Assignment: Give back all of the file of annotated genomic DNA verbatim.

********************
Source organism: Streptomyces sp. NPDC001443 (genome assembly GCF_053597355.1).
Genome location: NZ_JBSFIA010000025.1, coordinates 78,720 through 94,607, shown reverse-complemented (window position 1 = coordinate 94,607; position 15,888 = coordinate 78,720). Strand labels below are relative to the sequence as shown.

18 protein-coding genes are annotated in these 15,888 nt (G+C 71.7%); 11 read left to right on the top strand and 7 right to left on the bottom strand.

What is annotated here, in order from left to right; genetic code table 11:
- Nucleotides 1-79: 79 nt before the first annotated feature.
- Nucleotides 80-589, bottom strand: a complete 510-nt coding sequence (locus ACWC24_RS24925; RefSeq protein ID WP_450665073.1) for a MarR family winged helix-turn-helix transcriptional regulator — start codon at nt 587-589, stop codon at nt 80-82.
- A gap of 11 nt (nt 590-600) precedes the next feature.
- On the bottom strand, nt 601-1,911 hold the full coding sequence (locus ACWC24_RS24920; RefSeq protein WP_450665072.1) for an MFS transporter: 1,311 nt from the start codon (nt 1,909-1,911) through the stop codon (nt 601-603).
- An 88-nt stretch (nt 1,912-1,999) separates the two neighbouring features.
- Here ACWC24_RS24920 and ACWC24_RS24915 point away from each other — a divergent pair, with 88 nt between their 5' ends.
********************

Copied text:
Source organism: Streptomyces sp. NPDC001443 (genome assembly GCF_053597355.1).
Genome location: NZ_JBSFIA010000025.1, coordinates 78,720 through 94,607, shown reverse-complemented (window position 1 = coordinate 94,607; position 15,888 = coordinate 78,720). Strand labels below are relative to the sequence as shown.

18 protein-coding genes are annotated in these 15,888 nt (G+C 71.7%); 11 read left to right on the top strand and 7 right to left on the bottom strand.

What is annotated here, in order from left to right; genetic code table 11:
- Nucleotides 1-79: 79 nt before the first annotated feature.
- Nucleotides 80-589, bottom strand: a complete 510-nt coding sequence (locus ACWC24_RS24925; RefSeq protein ID WP_450665073.1) for a MarR family winged helix-turn-helix transcriptional regulator — start codon at nt 587-589, stop codon at nt 80-82.
- A gap of 11 nt (nt 590-600) precedes the next feature.
- On the bottom strand, nt 601-1,911 hold the full coding sequence (locus ACWC24_RS24920; RefSeq protein WP_450665072.1) for an MFS transporter: 1,311 nt from the start codon (nt 1,909-1,911) through the stop codon (nt 601-603).
- An 88-nt stretch (nt 1,912-1,999) separates the two neighbouring features.
- Here ACWC24_RS24920 and ACWC24_RS24915 point away from each other — a divergent pair, with 88 nt between their 5' ends.